Faculty Blog: How do you keep up with grading?

Giving students good feedback is essential to learning, but, especially in big classes, this can take time.  What techniques do you use to strike this balance as efficiently as possible?

One comment on “Faculty Blog: How do you keep up with grading?”

  • Mary Durfee
    October 16, 2015 at 11:29 am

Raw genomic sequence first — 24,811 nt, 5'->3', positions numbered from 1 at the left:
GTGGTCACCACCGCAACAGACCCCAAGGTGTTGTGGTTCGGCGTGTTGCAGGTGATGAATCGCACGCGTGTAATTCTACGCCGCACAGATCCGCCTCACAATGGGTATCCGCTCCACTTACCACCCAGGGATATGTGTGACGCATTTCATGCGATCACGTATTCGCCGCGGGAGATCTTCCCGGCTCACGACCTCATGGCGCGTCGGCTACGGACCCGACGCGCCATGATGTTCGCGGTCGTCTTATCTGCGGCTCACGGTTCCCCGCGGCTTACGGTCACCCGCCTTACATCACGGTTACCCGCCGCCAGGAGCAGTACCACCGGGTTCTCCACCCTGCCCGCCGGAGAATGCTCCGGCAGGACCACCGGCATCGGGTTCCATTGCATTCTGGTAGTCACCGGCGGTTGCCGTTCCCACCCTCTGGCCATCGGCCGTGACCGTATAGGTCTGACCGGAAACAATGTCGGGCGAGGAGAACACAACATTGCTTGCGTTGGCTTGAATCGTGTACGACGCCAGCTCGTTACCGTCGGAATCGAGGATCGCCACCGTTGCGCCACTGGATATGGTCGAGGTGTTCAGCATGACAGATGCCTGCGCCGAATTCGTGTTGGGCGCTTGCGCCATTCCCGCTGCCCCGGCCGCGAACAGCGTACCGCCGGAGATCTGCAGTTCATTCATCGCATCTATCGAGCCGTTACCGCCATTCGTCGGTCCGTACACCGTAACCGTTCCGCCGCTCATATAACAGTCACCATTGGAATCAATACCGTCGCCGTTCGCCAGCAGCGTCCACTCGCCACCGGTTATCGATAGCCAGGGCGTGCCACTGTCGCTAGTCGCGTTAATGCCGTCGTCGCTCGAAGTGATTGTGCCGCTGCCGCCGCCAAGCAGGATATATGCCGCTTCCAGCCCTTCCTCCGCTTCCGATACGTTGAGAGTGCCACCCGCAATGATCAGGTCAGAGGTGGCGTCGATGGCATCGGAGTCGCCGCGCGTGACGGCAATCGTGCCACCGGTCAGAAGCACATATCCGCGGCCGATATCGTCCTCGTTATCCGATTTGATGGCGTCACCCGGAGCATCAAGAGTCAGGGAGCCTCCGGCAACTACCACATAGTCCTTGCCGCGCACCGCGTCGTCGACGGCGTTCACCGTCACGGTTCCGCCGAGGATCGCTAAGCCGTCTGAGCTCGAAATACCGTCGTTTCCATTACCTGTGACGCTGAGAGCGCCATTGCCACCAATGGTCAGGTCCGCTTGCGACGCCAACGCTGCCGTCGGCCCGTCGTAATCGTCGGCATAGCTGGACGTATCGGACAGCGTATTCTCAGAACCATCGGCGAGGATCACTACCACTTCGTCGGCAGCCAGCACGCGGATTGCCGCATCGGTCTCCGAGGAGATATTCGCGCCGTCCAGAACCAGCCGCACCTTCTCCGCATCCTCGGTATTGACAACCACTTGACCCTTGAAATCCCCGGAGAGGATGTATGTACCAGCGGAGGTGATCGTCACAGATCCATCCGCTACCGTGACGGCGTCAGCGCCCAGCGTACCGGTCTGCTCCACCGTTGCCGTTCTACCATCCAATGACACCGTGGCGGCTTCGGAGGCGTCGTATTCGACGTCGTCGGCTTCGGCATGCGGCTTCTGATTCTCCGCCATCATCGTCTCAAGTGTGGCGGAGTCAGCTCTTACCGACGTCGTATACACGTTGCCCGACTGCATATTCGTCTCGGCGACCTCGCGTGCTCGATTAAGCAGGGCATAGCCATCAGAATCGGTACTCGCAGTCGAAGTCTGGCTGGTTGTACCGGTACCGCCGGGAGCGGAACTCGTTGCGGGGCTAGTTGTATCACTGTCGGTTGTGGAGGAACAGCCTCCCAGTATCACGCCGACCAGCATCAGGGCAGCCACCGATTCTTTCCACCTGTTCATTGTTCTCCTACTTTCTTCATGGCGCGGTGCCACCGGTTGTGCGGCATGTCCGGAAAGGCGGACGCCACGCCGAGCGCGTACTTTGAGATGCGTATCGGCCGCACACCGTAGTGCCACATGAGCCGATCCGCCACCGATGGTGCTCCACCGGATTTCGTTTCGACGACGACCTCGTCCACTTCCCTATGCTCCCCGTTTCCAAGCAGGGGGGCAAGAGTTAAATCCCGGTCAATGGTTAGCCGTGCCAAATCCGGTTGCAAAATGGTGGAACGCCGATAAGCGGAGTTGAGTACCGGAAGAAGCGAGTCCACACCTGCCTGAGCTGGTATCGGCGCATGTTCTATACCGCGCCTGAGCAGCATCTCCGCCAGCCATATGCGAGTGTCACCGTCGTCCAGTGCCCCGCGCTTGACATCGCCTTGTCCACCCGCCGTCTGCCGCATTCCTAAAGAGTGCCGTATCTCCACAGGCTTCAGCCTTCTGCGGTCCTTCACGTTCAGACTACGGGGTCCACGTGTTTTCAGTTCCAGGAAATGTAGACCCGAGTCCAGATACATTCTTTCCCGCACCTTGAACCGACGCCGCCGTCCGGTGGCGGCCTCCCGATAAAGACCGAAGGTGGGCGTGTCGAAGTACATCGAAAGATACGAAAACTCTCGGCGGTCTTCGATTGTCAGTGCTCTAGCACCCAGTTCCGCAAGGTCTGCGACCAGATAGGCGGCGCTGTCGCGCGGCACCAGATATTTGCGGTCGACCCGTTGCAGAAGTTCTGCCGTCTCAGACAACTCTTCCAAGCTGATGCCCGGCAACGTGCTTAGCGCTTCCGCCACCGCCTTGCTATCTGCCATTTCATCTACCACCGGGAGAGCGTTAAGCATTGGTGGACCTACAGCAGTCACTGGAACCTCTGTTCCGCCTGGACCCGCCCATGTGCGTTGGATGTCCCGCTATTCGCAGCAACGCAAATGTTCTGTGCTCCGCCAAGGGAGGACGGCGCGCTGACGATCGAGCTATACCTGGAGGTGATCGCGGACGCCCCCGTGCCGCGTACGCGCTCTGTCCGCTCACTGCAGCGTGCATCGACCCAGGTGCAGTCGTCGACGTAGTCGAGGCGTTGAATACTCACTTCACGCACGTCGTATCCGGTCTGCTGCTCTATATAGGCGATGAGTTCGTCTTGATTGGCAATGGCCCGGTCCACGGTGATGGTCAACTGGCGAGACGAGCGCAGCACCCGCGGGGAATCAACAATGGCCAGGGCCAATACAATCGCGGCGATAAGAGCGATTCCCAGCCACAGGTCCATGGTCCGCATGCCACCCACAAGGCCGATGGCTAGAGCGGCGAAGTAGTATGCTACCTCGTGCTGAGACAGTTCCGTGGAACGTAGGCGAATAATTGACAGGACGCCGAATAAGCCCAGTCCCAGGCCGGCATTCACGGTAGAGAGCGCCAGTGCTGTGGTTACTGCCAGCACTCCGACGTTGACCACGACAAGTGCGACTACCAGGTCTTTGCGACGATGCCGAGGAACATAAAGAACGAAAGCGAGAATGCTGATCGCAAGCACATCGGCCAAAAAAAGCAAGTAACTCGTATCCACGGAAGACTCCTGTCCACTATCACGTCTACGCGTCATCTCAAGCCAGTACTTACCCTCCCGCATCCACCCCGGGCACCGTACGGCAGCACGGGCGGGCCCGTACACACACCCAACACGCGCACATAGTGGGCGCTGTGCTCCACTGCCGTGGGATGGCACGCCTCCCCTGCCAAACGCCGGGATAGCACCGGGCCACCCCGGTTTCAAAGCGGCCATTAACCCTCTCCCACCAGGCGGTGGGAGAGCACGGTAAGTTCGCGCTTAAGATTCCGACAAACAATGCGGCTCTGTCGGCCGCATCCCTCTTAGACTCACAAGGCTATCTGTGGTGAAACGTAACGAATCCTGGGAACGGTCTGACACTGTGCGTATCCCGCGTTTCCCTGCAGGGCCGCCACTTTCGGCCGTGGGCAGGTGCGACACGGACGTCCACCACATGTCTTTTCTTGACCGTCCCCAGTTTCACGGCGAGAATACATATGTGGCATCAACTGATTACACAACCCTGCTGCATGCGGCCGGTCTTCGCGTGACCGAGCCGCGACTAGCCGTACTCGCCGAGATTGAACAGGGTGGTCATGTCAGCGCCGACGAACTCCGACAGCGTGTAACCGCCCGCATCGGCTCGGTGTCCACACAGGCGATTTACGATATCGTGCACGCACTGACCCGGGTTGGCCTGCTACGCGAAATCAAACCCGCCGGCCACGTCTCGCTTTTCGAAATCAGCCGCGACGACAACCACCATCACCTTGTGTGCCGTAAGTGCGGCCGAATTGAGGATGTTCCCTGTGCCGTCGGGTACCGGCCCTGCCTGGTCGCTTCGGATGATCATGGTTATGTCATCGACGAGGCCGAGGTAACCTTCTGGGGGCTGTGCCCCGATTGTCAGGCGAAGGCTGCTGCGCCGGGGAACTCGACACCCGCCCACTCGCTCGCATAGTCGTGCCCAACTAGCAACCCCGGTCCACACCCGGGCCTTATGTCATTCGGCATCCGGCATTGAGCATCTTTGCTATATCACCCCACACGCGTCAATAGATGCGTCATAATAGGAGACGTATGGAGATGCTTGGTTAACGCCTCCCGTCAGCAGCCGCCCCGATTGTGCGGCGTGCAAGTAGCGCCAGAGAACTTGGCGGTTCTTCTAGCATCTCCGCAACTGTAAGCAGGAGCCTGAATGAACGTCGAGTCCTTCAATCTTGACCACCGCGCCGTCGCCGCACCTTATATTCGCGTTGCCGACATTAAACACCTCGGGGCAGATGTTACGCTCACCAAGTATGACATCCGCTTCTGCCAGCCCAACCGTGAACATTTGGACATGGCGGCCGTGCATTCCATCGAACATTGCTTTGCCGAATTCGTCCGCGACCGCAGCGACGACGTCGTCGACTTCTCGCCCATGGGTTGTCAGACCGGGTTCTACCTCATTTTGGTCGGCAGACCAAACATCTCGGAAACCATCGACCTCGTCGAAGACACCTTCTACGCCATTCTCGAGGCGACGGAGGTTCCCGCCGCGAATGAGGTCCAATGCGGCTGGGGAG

I once published an article in College Teaching called “The Payoff.” It’s on why I highly value grading, because that’s when I get my ‘payoff’ from teaching. So, I do a lot of grading of written work over the course of a semester (note: the largest class I ever had was about 75 and at Tech. Rather than being efficient in terms of time, I try to learn from the assignment where my students are in their understanding. That’s the efficiency I aim for. Once I have a good clue on that, I can cut back the assignments some or substitute a new one that helps them build towards a major assignment. For example, in international law, they do moot court. They write a memorial for their side of a problem and then do the ‘oralist’ part of arguing their side before the ‘judges’ made up of the class and me. At first I simply offered to read the memorial as they worked on it, but they turned it in after the oralist part. Then I required a draft, but gave it a small % of the grade. Then I upped the draft to higher than the final version. Last time, I made a very short assignment (the one I’m going to use for the critical thinking goal assessment) where students summarize what they think are the best arguments for the questions before the court and to offer what they guess is the best for the opponent. I really liked the result from that smaller change. In the spring I’ll probably adjust the value of the draft/final memorial and perhaps highlight this shorter thing. I was able to encourage them on the shorter writing when they were on track and to “head them off at the pass” when they were having a hard time. Let’s just say, we had a wonderful moot court overall and it was not at all painful to read the final memorials. So, I’m interested in the efficiency of student learning rather than the efficiency of my time grading. I truly hate reading a poor final paper and would much rather read that final paper quickly because it is good. Thus it is efficient for me to read a short thing slowly and carefully in order to get that good paper. I love grading, actually…it’s the payoff for me teaching efforts.

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